Christie’s Withdraws Potentially Looted Dagger From Antiquities Auction
The dagger is believed to date to the 8th century BC.
Ahead of Wednesday’s Antiquities sale at Christie’s New York, a bronze Celtic dagger and scabbard was abruptly withdrawn from the sale, reports the Association for Research into Crimes against Art (ARCA).
The dagger is believed to date to the 8th century BC, and comes from a private Texas collection, according to the auction house. However, while Christie’s lists the provenance as having been acquired from New York dealer Robert Haber in 1986, ARCA has uncovered a potentially problematic past.
In a post by forensic archaeologist Christos Tsirogiannis, ARCA appears to show a photograph of the dagger from the confiscated archives of Gianfranco Becchina, an Italian dealer convicted of selling illegally obtained antiquities. The photo was mounted on an index card with handwritten description identifying the piece as being “Italic, Villanovan period.”
Earlier this year, the auction house pulled four antiquities from the block that may have been linked to Becchina and Giacomo Medici. The two disgraced dealers allegedly both sold works to Los Angeles’s J. Paul Getty Museum, where curator Marion True was forced in 2005 to resign over concerns about the origins of the collection’s antiquities.
artnet News received the following statement via e-mail from a Christie’s spokesperson:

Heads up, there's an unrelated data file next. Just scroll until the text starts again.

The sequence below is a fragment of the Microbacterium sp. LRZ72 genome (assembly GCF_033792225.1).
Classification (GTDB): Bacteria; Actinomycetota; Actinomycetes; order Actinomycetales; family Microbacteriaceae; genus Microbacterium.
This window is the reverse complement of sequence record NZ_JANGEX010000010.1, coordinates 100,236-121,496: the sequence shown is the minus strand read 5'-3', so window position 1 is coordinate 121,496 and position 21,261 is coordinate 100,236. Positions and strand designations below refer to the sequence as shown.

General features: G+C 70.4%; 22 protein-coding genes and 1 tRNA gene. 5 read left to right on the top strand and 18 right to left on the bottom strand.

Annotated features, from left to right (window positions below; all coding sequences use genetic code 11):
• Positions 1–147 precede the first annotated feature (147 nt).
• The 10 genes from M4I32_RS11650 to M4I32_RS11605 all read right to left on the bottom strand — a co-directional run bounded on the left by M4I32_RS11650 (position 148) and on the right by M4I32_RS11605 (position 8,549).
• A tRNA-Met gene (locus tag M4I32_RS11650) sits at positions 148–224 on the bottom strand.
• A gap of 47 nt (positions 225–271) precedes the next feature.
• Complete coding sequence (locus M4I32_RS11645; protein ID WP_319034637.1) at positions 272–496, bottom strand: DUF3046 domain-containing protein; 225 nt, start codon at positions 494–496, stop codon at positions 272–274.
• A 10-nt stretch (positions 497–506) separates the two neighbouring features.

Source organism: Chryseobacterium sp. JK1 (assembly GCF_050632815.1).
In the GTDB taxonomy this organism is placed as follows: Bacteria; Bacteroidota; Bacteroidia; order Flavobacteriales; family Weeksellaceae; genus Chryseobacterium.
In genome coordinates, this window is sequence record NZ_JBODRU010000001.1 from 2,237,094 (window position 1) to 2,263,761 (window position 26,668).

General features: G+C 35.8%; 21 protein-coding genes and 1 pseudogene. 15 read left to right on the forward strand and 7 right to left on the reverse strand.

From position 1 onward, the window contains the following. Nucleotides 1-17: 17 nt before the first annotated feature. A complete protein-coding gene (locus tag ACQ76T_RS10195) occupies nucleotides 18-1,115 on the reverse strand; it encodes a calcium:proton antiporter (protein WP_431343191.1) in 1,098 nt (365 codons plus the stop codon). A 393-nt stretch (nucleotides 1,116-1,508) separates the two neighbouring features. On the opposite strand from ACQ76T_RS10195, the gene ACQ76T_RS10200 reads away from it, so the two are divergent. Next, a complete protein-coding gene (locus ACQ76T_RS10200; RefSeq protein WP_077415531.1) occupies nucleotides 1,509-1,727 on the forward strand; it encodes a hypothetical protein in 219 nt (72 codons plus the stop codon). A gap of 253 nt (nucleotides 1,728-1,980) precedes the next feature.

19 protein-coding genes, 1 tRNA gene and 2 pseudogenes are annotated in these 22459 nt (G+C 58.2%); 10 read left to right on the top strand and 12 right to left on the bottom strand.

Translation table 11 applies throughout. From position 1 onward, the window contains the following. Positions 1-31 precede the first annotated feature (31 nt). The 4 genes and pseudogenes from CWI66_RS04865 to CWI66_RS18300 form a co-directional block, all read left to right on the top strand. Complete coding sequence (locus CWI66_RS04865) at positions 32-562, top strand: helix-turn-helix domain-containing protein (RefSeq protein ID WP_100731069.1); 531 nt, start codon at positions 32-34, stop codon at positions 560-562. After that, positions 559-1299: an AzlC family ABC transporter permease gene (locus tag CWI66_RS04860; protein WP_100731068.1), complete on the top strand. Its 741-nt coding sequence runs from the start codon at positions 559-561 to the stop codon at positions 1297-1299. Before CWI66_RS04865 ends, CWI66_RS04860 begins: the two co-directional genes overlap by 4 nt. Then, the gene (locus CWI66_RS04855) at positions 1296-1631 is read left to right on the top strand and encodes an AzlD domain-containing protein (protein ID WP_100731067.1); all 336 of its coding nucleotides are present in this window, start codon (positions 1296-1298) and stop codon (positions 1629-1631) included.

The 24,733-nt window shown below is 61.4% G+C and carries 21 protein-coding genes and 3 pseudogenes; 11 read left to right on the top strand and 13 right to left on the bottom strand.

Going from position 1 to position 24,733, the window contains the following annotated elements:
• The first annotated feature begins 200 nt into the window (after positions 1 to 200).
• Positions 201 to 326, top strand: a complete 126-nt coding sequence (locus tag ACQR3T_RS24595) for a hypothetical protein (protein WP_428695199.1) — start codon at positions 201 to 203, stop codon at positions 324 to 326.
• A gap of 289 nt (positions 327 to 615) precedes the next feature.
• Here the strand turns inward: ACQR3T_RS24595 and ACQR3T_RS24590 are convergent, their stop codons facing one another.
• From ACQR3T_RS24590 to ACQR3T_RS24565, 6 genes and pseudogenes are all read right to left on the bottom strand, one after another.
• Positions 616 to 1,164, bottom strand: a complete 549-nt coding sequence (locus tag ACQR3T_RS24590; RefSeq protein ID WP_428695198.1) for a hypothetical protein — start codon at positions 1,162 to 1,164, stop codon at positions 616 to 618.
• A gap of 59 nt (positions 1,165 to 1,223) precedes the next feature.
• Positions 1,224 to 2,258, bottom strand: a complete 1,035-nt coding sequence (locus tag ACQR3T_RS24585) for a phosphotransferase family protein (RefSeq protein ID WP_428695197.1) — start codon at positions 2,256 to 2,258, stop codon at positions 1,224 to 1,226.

Christies withdrew lot 45 from our Dec 9 Antiquities sale after it was brought to our attention that it is similar to an item recorded in the Becchina archive. To note, the Becchina archive is not currently a publicly accessible archive, which prevents Christie’s from incorporating an adequate search of this particular archive into our due diligence process; we are typically only made aware of such concerns through indirect communications after our catalogues are published. We have withdrawn the lot out of an abundance of caution, and continue to call on those with access to non-public photographic archives such as this to make them freely available for the greater benefit of the antiquities collecting community.
Tsirogiannis also questioned the provenance of a Canaanite bronze enthroned deity (circa 1550–1200 BC) that ultimately remained on offer. The Symes-Michaelides archive, of disgraced dealer Robin Symes and his late partner Christo Michaelides, reportedly contains six professionally-shot photos of the statue. The pair were also deeply embroiled in the controversy over looted art in the Getty Museum, and Symes ultimately served seven months of a two year prison sentence.
As with the dagger, Christie’s lot description makes no mention of the work’s possible connection to a tainted collection. Instead, it notes the previous owner as New York’s Mathias Komor. (The piece, last sold at Sotheby’s in November 1989, currently belongs to a private collector in New York.)
“Christie’s confirms the item is recorded in the inventory of the dealer Mathias Komor who died in 1984, and the item was later sold again at auction by Sotheby’s in 1989,” wrote the Christie’s spokesperson. “This work has been offered with clear title; Christie’s would never sell anything we know or have reason to believe has been stolen, and we devote considerable time and money to investigating the objects in our care.”
The morning of the sale, ARCA speculated that “it will be interesting to see if potential buyers will bid on the piece or if news notifications will render the piece publicly unsellable.” Indeed, the Canaanite bronze ultimately went unsold, despite a pre-sale estimate of $100,000–150,000. The dagger was only thought to be worth $10,000–15,000.
The top lot on the day was a Hellenistic-era Greek bronze boy (circa the 3rd or 2nd century BC), which sold for $353,000.
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